I once got the impression Chang at Chester was offering me some hay, but he may have just been tempting me to reach out in order to grab me! It was a nice moment though.
     
  13. lamna

    lamna Well-Known Member

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    I've had similar experiences with Jill the Raven and sticks at Dudley Zoo. Not sure if we were playing fetch or "Bait the Human".

    Flossie and Flora certainly left an impression, I was so young it's rather hazy but I'm pretty sure that's where my love of elephants started, maybe of animals in general. Or perhaps it galvanized it.

    I'm not misremembering that you could feed them and touch their trunks, am I?
     
  14. FrancoiseLangur

    FrancoiseLangur Well-Known Member Premium Member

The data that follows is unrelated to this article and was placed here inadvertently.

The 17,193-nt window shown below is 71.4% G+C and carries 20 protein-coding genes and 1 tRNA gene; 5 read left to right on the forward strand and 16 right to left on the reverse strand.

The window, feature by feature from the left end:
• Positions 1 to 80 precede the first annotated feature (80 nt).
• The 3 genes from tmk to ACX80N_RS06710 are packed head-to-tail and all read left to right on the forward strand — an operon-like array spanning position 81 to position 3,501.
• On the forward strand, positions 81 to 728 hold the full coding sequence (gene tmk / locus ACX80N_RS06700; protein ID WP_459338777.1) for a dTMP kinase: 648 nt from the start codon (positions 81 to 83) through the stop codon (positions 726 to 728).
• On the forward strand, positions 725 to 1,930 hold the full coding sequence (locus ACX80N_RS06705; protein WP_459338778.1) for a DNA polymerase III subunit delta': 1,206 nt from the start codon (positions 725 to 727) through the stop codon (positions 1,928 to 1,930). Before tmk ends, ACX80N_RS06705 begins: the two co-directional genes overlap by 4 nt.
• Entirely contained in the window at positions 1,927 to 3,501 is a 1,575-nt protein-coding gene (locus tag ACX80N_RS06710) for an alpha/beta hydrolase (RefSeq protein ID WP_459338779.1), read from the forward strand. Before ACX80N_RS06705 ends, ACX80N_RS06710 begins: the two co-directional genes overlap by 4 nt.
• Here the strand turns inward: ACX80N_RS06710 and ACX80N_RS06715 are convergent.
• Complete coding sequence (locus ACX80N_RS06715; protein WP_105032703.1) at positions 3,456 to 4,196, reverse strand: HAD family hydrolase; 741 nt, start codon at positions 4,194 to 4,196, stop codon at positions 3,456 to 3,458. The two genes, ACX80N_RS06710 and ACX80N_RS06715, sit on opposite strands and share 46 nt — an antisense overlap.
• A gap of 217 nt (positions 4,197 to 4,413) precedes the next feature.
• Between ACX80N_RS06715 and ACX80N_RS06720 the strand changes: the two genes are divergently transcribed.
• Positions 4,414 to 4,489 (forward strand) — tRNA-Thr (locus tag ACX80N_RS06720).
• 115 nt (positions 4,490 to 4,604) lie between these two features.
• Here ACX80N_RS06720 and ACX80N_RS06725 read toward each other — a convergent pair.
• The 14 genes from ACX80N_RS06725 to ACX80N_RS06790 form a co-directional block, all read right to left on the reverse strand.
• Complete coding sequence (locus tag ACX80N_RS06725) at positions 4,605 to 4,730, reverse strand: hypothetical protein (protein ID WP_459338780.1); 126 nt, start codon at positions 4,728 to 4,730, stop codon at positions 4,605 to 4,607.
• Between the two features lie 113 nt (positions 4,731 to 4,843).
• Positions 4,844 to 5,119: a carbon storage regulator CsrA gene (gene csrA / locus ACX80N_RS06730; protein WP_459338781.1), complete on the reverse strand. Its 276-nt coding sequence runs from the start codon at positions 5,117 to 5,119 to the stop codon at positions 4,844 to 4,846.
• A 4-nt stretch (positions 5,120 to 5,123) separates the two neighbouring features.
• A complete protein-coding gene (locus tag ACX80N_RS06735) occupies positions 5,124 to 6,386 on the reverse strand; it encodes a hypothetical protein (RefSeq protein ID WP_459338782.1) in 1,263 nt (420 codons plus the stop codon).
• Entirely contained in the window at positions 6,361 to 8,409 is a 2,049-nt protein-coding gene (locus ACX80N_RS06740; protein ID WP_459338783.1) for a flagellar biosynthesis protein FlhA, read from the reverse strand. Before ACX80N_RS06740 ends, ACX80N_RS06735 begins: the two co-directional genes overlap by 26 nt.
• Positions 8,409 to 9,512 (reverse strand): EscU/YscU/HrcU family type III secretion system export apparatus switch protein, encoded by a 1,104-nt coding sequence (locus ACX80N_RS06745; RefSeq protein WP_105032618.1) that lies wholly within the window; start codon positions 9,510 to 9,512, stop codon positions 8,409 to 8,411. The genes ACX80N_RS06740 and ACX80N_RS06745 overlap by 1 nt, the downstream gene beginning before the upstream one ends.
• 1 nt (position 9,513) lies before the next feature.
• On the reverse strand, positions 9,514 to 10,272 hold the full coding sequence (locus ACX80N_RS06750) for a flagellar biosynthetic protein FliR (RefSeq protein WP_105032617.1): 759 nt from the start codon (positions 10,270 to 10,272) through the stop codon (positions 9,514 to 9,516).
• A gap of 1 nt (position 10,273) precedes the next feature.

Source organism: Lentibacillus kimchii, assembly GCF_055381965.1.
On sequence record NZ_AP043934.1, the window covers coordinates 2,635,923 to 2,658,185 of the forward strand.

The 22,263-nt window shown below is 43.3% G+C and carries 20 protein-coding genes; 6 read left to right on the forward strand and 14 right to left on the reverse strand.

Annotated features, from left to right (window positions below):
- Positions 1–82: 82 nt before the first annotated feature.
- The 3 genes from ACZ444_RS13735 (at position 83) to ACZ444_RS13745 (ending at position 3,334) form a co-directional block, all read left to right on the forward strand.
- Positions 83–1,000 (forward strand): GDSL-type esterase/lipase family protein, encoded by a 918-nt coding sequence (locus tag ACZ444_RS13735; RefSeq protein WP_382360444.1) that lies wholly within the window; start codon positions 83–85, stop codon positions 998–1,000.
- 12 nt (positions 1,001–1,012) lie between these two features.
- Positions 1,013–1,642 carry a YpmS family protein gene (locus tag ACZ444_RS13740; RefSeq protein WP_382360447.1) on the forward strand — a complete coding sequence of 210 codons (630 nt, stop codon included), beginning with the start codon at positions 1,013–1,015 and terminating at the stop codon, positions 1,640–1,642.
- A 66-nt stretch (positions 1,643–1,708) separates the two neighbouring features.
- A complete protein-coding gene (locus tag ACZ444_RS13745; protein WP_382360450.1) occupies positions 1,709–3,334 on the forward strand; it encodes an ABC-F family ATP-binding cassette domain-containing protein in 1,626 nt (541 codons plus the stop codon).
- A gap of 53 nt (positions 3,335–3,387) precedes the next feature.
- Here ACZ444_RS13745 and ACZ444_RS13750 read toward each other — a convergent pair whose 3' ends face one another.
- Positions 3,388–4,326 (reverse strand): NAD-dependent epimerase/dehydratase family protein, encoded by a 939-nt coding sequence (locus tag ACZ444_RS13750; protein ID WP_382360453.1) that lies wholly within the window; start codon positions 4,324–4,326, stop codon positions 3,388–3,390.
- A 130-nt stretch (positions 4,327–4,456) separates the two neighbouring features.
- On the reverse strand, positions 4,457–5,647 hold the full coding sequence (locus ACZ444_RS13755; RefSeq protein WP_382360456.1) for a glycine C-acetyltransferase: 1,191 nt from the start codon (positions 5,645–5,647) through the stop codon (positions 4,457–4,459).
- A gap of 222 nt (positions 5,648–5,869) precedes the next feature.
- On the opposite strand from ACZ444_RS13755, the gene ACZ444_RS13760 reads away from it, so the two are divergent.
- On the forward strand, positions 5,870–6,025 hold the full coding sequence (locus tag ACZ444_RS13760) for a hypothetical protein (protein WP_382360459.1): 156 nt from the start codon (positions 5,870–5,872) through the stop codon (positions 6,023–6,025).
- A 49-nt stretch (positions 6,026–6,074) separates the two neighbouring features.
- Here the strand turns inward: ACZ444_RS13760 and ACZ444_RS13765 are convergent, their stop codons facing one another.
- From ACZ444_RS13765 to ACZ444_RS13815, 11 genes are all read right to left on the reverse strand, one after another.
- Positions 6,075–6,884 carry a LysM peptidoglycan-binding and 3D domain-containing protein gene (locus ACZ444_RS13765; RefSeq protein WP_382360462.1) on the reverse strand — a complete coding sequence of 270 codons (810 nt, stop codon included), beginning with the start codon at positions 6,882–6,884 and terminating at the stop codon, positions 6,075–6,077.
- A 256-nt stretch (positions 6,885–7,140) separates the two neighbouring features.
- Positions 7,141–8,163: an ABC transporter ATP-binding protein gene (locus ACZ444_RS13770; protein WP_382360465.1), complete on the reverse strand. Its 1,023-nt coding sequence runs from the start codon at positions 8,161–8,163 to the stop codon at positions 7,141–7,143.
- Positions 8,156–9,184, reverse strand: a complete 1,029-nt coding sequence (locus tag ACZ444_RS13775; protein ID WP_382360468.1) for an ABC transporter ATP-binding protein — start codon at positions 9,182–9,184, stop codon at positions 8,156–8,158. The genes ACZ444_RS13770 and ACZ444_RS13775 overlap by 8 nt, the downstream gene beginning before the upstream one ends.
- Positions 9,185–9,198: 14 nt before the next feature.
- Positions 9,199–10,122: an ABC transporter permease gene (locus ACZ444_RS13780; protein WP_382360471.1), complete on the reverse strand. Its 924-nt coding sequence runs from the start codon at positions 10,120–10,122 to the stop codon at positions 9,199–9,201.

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    Although I haven't seen her with my own eyes yet, I would say Elke, the hand-raised Francois langur at Taronga Zoo. I never imagined an animal could be that physically beautiful until I saw her photos. She was the very one who made me start visiting zoos.

    I plan to see her this year.
     
  15. IanRRobinson

    IanRRobinson Well-Known Member

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    Gorillas: "Guy" (of course) and "Kumba II" at London: "Djoum" (he was enormous)at Howletts and later Port Lympne.

    "Chia Chia" the Giant Panda, when I knew he was going to Cincinnati and I realised how lucky I'd been to see him at London.

    "Sam" the Polar Bear at London.

    "Jums" the bull African Elephant at Howletts (anybody think that there's a bigger one in Europe)?

    London's first Asiatic Lions, "Martin" the male Sumatran Tiger, and "Fritz" the male Persian Leopard.

    "Henry" and Belinda", Whipsnade's pair of Common Hippo.